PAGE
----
save money

Two for the price of one. It's an offer that's hard to resist, but that's exactly what a live/work property does offer. For those whose work would usually require separate premises, a live/work unit presents an opportunity not only to save a lot of time but also a lot of money.

Save Money

Put simply, running your business from a live/work unit means you are paying for one building, not two. That means one mortgage or rent to pay, one set of energy bills and so on. That really matters when energy bills and mortgage payments are rising all the time and the world economy is looking uncertain.

It matters in particular to those setting out on their own freelance career or starting a small business. The cost of running physical premises is usually the biggest cost of all for a new business. If you can cut this one out, your business will be able to invest more in marketing, networking, equipment and materials. So live/work is great for enterprise and innovation.

What better place to start and grow a small business than home? And what better place to expand it, taking on associates and staff, than a live/work property that gives you the space to work with others without losing the advantages of home working?

One property not two

According to DTZ Research's Global Office Occupancy Costs Survey (2007), the average total office occupancy costs per workstation per annum - taking into account rent, outgoings and property tax - is $7,570. Of course this rises to $12,310 in downtown Manhattan, $14,580 in Washington DC or a staggering $16,400 NYC's midtown area - the fifth most expensive location on earth. Costs across north America are 'soaring', says the survey, because of higher demand, energy expenses and construction costs. Not having to rent space in an expensive business district means a live/work property can slash your premises costs.

And that's not all.

Working in a live/work environment will mean no commuting costs - no gas, no parking fees, no train, bus or subway fares. Then there are all the other hidden daily costs that commuting workers pay for that live/workers don't need to - fewer suits and work clothes to buy and dry clean, fewer expensive lunches and coffees, less wear and tear on the car so fewer expensive repairs. Few of us track how much we spend (or save) on these things, but they soon add up. Meanwhile various home expenses can legitimately be claimed as business expenses if you work from home.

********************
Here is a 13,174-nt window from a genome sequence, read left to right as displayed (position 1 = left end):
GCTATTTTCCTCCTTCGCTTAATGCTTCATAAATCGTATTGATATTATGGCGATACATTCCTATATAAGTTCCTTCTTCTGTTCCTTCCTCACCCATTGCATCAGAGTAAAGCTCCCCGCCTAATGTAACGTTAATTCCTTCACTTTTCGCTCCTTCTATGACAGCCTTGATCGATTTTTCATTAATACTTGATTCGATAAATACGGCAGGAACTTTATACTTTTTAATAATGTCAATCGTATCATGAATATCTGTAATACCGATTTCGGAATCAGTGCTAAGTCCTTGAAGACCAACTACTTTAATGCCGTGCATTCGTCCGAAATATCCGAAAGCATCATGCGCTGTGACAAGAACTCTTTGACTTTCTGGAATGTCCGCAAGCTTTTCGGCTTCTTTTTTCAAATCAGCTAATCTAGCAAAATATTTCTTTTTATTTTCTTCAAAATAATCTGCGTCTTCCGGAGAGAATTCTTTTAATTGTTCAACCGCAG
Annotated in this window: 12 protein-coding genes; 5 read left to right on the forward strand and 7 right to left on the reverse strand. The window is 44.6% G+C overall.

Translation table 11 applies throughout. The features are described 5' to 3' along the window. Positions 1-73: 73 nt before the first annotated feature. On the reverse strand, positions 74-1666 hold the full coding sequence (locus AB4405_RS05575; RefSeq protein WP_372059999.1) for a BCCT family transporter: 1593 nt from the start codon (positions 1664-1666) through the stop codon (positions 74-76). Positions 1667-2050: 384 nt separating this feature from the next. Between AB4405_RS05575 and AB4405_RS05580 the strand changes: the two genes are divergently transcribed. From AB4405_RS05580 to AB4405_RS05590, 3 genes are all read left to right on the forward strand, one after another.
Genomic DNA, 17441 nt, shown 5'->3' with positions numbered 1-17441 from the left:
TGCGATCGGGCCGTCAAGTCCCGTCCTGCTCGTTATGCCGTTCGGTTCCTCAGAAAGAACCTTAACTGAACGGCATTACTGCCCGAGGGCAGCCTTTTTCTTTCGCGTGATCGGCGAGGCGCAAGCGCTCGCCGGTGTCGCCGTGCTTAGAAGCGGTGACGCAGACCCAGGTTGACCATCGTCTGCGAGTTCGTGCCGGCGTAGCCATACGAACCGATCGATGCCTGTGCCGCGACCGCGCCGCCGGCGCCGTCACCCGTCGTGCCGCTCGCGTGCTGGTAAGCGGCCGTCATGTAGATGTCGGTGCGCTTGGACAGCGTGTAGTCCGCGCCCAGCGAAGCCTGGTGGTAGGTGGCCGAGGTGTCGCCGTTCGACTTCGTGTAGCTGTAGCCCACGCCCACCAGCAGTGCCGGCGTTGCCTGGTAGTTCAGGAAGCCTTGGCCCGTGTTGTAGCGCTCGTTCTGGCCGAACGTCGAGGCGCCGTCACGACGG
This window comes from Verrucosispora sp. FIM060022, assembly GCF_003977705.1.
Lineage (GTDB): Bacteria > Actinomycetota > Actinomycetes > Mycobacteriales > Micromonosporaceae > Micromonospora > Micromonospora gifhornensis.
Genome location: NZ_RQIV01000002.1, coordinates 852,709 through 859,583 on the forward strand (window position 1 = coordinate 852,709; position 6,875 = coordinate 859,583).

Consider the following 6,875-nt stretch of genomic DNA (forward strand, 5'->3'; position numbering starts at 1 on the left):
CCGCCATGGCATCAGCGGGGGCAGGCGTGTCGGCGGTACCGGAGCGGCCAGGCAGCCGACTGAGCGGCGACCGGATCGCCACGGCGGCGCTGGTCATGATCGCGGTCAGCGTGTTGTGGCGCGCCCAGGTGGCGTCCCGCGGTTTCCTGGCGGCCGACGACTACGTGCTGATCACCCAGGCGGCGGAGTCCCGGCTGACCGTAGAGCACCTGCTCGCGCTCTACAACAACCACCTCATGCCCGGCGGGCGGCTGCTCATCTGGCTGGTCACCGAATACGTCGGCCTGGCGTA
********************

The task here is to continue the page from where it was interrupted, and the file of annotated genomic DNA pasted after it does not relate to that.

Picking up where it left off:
Give less to the global cafe conglomerates!


Live/work is no longer a fringe approach to making money. Home based businesses are a growing part of the US economy. And if we are to guess future trends, the findings of a report by the Small Business Administration are significant:

  • home based businesses' turnover is over $530 billion pa
  • 52% of small businesses in the USA are based at home
  • home based businesses have higher net incomes than those that are office based.

According to the Telecommunications Industry Association, around 87 per cent of US internet connections will be broadband in two years' time, and the Intuit-IFTF Future of Small Business project predicts that new technologies mean that more and more people over the next decade will be making their living 'outside the walls of big business'.

Small businesses, because of their size and agility, are far better suited to serve niche markets, it says, and the growing availability of sophisticated desktop software even for complex manufacturing processes, the boom in online retailing, the vast global markets opened up by the internet and the marketing potential of web 2.0 technology mean opportunities for small businesses are booming like never before.

Small businesses are 'responsible for new technology and product innovation and for creating, not just filling, new market niches' it says. 'They are the artisans who master the art of on-demand production, and they will adapt those skills to meet needs in the global market.'  And this exponential growth in small business potential and opportunity will be matched by a corresponding growth in healthy work-life balance.


Not yet convinced? Here is a checklist for you. See if any of these could apply to you if you choose the live/work approach:

  • no mortgage or rent on separate workspace premises
  • no heating bills for separate workspace
  • no electricity for separate workspace
  • no IT equipment, telecom bills, broadband for separate workspace
  • no insurance for separate workspace
  • no commuting costs
  • lower car costs - use it less
  • claim home equipment against tax, eg computer
  • fewer suits, work dresses, shoes etc
  • lunch at home not out
  • make your own coffee, don't need to go to Starbucks
  • work more if you want when you want, so earn more
  • divert cost savings made on premises to the business, and so earn more.
  • The list goes on and on. And, if you live/work, so do the savings...